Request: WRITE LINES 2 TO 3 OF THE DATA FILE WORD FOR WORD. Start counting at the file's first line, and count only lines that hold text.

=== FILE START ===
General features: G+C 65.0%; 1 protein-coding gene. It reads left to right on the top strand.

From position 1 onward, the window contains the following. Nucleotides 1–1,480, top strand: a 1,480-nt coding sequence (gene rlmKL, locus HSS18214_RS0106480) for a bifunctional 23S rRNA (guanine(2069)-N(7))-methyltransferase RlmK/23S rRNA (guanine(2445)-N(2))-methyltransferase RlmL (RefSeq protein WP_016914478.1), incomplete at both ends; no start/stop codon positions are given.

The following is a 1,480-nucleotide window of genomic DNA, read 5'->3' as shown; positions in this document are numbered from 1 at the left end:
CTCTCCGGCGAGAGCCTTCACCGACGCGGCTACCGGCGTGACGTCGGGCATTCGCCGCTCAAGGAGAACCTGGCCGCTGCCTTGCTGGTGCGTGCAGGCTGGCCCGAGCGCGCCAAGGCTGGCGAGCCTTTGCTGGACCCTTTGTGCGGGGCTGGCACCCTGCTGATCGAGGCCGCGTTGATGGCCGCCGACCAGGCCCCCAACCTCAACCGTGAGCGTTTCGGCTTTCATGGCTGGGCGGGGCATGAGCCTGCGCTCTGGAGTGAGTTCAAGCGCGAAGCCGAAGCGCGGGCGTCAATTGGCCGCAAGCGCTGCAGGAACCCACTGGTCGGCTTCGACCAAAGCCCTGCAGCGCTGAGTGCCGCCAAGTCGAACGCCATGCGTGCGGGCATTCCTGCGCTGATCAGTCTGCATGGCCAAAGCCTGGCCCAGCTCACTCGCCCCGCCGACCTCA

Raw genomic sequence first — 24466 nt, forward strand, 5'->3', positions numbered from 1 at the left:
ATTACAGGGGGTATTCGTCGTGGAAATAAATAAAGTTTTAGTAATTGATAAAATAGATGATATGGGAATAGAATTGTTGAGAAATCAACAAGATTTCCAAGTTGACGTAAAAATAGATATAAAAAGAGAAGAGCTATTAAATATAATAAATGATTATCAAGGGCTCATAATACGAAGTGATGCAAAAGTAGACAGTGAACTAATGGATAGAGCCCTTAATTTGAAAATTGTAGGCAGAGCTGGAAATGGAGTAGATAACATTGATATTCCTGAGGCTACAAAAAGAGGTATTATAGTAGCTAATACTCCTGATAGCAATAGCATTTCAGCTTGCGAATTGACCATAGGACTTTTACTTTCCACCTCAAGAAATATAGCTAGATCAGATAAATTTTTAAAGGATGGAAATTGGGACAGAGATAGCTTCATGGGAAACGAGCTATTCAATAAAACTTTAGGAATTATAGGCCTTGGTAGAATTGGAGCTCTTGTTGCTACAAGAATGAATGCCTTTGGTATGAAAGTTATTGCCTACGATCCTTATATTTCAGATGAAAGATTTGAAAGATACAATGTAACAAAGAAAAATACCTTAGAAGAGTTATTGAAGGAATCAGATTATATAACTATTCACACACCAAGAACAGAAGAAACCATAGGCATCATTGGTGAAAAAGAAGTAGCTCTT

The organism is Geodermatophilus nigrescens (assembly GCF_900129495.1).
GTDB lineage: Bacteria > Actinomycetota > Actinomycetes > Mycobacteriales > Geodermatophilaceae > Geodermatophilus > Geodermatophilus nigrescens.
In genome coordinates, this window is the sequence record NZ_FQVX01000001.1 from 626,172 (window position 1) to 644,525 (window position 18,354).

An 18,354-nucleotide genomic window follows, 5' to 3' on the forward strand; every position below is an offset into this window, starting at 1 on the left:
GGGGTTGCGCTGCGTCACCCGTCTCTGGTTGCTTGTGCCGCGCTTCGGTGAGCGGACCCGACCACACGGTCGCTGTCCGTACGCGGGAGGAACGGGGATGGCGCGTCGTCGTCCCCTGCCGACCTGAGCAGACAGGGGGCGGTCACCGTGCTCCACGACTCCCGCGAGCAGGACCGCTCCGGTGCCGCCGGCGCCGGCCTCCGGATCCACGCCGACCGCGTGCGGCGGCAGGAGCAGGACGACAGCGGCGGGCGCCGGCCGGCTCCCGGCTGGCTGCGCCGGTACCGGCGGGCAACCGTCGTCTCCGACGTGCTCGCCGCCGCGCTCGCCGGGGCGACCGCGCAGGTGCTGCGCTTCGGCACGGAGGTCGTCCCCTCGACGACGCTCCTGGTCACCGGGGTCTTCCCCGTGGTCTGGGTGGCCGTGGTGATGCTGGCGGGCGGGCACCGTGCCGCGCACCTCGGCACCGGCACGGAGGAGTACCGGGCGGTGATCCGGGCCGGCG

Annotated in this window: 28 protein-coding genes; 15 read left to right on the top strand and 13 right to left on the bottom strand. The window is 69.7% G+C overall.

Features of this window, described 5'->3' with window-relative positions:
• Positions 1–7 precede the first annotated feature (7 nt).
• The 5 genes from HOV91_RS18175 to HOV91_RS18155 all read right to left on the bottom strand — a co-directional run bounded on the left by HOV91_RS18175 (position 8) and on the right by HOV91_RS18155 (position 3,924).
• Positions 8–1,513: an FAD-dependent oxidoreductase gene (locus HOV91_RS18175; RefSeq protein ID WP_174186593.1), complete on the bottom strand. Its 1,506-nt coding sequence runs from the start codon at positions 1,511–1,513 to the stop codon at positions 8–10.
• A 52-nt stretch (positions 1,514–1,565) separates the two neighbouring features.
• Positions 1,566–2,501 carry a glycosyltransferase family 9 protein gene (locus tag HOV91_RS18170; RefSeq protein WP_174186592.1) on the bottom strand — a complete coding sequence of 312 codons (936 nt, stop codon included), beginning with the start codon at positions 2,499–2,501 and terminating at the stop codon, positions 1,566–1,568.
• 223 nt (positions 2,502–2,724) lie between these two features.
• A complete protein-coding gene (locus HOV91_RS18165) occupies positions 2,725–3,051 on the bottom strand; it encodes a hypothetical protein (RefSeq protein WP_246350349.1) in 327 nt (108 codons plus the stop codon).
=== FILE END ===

From position 1 onward, the window contains the following. Nucleotides 1–1,480, top strand: a 1,480-nt coding sequence (gene rlmKL, locus HSS18214_RS0106480) for a bifunctional 23S rRNA (guanine(2069)-N(7))-methyltransferase RlmK/23S rRNA (guanine(2445)-N(2))-methyltransferase RlmL (RefSeq protein WP_016914478.1), incomplete at both ends; no start/stop codon positions are given.

The following is a 1,480-nucleotide window of genomic DNA, read 5'->3' as shown; positions in this document are numbered from 1 at the left end: